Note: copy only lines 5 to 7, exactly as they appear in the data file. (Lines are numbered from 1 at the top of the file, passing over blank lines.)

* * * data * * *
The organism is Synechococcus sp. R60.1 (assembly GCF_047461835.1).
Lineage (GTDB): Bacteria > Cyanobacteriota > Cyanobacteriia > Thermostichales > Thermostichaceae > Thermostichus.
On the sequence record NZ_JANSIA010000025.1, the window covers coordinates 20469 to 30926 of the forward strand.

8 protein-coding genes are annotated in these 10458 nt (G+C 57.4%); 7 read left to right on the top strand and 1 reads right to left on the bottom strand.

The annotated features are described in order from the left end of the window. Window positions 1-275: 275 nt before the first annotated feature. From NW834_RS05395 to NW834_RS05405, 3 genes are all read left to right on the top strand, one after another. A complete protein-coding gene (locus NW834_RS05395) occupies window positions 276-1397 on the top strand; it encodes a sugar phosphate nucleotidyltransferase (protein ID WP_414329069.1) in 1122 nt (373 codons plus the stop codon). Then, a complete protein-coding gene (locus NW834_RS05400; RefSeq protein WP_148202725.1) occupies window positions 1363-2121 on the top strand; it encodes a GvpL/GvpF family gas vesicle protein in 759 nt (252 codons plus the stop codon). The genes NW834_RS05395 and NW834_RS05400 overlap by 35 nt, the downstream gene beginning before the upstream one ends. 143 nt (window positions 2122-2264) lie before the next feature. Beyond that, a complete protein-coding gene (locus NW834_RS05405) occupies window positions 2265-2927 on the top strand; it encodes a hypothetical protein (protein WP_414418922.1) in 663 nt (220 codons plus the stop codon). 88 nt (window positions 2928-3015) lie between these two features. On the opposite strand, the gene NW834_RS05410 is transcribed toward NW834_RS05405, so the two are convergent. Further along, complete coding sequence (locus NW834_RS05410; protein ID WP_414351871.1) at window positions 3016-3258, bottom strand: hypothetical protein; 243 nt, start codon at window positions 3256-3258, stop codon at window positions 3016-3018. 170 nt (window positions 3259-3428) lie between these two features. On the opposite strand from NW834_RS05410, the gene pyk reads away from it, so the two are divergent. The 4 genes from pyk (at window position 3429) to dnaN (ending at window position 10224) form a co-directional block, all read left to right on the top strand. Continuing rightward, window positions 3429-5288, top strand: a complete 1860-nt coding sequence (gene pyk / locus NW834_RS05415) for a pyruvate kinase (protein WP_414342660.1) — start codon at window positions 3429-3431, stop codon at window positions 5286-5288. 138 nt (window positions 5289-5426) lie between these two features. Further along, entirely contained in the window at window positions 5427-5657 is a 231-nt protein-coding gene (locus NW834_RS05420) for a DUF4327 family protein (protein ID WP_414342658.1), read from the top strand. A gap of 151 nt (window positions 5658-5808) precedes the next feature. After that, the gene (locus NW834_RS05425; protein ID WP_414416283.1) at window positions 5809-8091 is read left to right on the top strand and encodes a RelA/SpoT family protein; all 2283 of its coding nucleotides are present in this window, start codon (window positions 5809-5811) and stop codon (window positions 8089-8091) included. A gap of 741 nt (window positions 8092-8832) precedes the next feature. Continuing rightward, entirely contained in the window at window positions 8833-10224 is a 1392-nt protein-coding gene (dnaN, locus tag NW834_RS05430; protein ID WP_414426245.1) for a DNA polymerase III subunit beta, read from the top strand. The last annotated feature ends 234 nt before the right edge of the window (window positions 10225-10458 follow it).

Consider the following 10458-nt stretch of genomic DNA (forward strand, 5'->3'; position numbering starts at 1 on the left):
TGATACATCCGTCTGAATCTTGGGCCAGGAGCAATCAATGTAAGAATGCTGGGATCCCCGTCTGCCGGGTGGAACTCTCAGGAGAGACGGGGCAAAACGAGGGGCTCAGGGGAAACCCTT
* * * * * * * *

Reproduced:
The annotated features are described in order from the left end of the window. Window positions 1-275: 275 nt before the first annotated feature. From NW834_RS05395 to NW834_RS05405, 3 genes are all read left to right on the top strand, one after another. A complete protein-coding gene (locus NW834_RS05395) occupies window positions 276-1397 on the top strand; it encodes a sugar phosphate nucleotidyltransferase (protein ID WP_414329069.1) in 1122 nt (373 codons plus the stop codon). Then, a complete protein-coding gene (locus NW834_RS05400; RefSeq protein WP_148202725.1) occupies window positions 1363-2121 on the top strand; it encodes a GvpL/GvpF family gas vesicle protein in 759 nt (252 codons plus the stop codon). The genes NW834_RS05395 and NW834_RS05400 overlap by 35 nt, the downstream gene beginning before the upstream one ends. 143 nt (window positions 2122-2264) lie before the next feature. Beyond that, a complete protein-coding gene (locus NW834_RS05405) occupies window positions 2265-2927 on the top strand; it encodes a hypothetical protein (protein WP_414418922.1) in 663 nt (220 codons plus the stop codon). 88 nt (window positions 2928-3015) lie between these two features. On the opposite strand, the gene NW834_RS05410 is transcribed toward NW834_RS05405, so the two are convergent. Further along, complete coding sequence (locus NW834_RS05410; protein ID WP_414351871.1) at window positions 3016-3258, bottom strand: hypothetical protein; 243 nt, start codon at window positions 3256-3258, stop codon at window positions 3016-3018. 170 nt (window positions 3259-3428) lie between these two features. On the opposite strand from NW834_RS05410, the gene pyk reads away from it, so the two are divergent. The 4 genes from pyk (at window position 3429) to dnaN (ending at window position 10224) form a co-directional block, all read left to right on the top strand. Continuing rightward, window positions 3429-5288, top strand: a complete 1860-nt coding sequence (gene pyk / locus NW834_RS05415) for a pyruvate kinase (protein WP_414342660.1) — start codon at window positions 3429-3431, stop codon at window positions 5286-5288. 138 nt (window positions 5289-5426) lie between these two features. Further along, entirely contained in the window at window positions 5427-5657 is a 231-nt protein-coding gene (locus NW834_RS05420) for a DUF4327 family protein (protein ID WP_414342658.1), read from the top strand. A gap of 151 nt (window positions 5658-5808) precedes the next feature. After that, the gene (locus NW834_RS05425; protein ID WP_414416283.1) at window positions 5809-8091 is read left to right on the top strand and encodes a RelA/SpoT family protein; all 2283 of its coding nucleotides are present in this window, start codon (window positions 5809-5811) and stop codon (window positions 8089-8091) included. A gap of 741 nt (window positions 8092-8832) precedes the next feature. Continuing rightward, entirely contained in the window at window positions 8833-10224 is a 1392-nt protein-coding gene (dnaN, locus tag NW834_RS05430; protein ID WP_414426245.1) for a DNA polymerase III subunit beta, read from the top strand. The last annotated feature ends 234 nt before the right edge of the window (window positions 10225-10458 follow it).

Consider the following 10458-nt stretch of genomic DNA (forward strand, 5'->3'; position numbering starts at 1 on the left):
TGATACATCCGTCTGAATCTTGGGCCAGGAGCAATCAATGTAAGAATGCTGGGATCCCCGTCTGCCGGGTGGAACTCTCAGGAGAGACGGGGCAAAACGAGGGGCTCAGGGGAAACCCTT